Degenerative Meniscus

Tennis player holding injured knee
As you age, your knee cartilage begins to break down. (Image: Thinkstock Images/Comstock/Getty Images)

Your knee is a hinge joint formed by your thigh bone and your shin bone. These two bones come together and are stabilized by cartilage to help hold your knee in place. Between the two bones are two pads of cartilage that are known as the lateral and medial meniscus. They act as shock absorbers to help prevent the two bones from rubbing together and help your knee move smoothly. Over time this cartilage can begin to degenerate, causing pain and the inability to move your knee freely.

Degenerative Meniscus

As you age and your cartilage becomes worn from supporting your weight, it can begin to weaken and become thinner. Conditions such as arthritis and other joint diseases can result in your meniscus wearing away, resulting in a weakening of the overall structure of your knee. This often causes a tear that can require treatment or surgery to repair. The most common cause of a sports-related meniscus tear is being hit on the outside of your knee, but you can damage a degenerated meniscus while performing everyday tasks, since the cartilage is weakened.

What Is Going On In My Knee?

A degenerative meniscus occurs as part of the normal aging process due to the breakdown of the collagen fibers that make up the cushion between your thigh and shin bone. This breakdown weakens the support provided to your knee, making it easy to tear your meniscus. Tears that result from a degeneration of the meniscus rather than trauma usually occur horizontally -- that is, they tear through the meniscus, producing a top and bottom portion. This horizontal tear can result in your knee “catching,” or “locking,” according to an article edited by Carol C. Teitz, M.D., on The University of Washington Department of Orthopaedics and Sports Medicine website.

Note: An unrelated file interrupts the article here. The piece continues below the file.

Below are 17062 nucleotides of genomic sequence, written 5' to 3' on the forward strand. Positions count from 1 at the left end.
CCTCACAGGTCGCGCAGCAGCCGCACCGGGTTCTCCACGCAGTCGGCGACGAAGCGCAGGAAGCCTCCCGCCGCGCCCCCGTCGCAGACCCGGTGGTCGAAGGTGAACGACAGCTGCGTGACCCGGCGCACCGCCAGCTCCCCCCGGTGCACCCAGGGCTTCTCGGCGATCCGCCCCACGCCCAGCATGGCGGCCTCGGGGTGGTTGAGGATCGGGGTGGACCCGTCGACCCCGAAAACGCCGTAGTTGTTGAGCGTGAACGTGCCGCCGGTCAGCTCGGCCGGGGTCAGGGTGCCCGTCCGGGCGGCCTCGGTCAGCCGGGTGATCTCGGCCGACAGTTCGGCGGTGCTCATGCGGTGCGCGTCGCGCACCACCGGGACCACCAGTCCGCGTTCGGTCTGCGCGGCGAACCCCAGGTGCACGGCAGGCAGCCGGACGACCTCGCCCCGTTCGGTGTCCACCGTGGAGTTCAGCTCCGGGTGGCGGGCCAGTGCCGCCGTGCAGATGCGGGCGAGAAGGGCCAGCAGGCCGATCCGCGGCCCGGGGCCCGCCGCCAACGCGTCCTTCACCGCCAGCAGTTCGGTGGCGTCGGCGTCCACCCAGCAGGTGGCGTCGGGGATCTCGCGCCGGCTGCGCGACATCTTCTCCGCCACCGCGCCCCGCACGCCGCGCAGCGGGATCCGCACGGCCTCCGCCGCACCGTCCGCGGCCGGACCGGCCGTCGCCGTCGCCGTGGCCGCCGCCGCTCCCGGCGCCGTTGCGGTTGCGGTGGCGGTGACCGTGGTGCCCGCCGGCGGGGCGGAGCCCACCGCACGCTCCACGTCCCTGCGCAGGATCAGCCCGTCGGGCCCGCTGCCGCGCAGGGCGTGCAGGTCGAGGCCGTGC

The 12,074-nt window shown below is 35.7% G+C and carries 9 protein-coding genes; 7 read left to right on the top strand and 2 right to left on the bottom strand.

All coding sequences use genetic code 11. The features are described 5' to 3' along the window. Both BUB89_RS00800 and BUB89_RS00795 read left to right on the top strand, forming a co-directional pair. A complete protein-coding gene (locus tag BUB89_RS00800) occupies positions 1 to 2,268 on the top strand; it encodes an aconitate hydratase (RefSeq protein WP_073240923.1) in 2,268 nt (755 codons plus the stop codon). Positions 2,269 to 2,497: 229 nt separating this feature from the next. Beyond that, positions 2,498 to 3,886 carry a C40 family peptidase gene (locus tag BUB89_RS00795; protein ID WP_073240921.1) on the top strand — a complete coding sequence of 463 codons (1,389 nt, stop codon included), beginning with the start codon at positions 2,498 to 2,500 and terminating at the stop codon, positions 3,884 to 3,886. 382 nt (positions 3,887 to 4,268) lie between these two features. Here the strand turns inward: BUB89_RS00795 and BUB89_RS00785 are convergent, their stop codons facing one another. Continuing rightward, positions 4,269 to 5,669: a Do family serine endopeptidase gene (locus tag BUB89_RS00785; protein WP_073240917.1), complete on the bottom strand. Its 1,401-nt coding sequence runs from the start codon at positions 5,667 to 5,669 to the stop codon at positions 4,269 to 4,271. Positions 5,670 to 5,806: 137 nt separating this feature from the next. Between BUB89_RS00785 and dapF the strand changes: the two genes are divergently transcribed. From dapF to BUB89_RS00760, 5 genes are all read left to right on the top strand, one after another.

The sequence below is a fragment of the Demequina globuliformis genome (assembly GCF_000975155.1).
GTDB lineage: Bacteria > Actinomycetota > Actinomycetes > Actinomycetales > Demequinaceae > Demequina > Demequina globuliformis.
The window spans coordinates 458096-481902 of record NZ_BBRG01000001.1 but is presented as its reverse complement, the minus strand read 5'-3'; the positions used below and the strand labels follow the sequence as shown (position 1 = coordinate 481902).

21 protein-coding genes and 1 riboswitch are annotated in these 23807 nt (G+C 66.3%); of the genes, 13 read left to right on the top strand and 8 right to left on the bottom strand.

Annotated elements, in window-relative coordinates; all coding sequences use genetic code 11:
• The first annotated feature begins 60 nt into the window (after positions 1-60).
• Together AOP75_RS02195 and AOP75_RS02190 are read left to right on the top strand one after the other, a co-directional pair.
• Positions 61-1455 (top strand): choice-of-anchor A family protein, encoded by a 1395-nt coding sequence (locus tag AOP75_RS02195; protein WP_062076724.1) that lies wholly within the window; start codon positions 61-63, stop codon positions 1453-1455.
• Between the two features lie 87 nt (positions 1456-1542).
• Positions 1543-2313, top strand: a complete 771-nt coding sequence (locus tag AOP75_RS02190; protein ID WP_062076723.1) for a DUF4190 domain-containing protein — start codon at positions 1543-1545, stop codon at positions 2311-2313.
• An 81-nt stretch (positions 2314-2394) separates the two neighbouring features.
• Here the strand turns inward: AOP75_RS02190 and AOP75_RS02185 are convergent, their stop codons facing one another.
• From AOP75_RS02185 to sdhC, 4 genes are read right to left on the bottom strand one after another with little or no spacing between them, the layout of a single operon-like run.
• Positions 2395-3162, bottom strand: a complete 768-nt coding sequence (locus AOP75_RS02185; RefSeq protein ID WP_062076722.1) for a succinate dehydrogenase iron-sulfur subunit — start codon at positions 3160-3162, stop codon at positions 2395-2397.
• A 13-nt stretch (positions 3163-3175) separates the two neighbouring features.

Symptoms of Degenerative Meniscus

You can have a degenerative meniscus and not even know it until your cartilage finally tears. The degeneration can be the result of years of high-impact activity or normal wear and tear over time, but often this weakening causes your cartilage to rip apart. This tearing can result in pain, your knee being difficult to move, a feeling of weakness in your knee and/or an inability to move your knee as freely as before. Problems with your knee that cause any of these symptoms should immediately be examined by a doctor.

Treatment for A Degenerative Torn Meniscus

A torn meniscus can require surgery whether it is the result of a degenerative condition or a traumatic injury. Whether you require surgery depends on your age, activity level, and the type and level of tear that you've sustained. If your condition doesn’t require surgery, it's most often treated with anti-inflammatory drugs coupled with rest, ice, compression and elevation, known as RICE. If your cartilage has degenerated to the point that these treatments are ineffective, you may be required to undergo a knee arthroscopy, where a surgeon will either repair or replace the cartilage.

REFERENCES & RESOURCES
Comments
PARTNER & LICENSEE OF THE LIVESTRONG FOUNDATION

Copyright © 2018 Leaf Group Ltd. Use of this web site constitutes acceptance of the LIVESTRONG.COM Terms of Use, Privacy Policy and Copyright Policy. The material appearing on LIVESTRONG.COM is for educational use only. It should not be used as a substitute for professional medical advice, diagnosis or treatment. LIVESTRONG is a registered trademark of the LIVESTRONG Foundation. The LIVESTRONG Foundation and LIVESTRONG.COM do not endorse any of the products or services that are advertised on the web site. Moreover, we do not select every advertiser or advertisement that appears on the web site-many of the advertisements are served by third party advertising companies.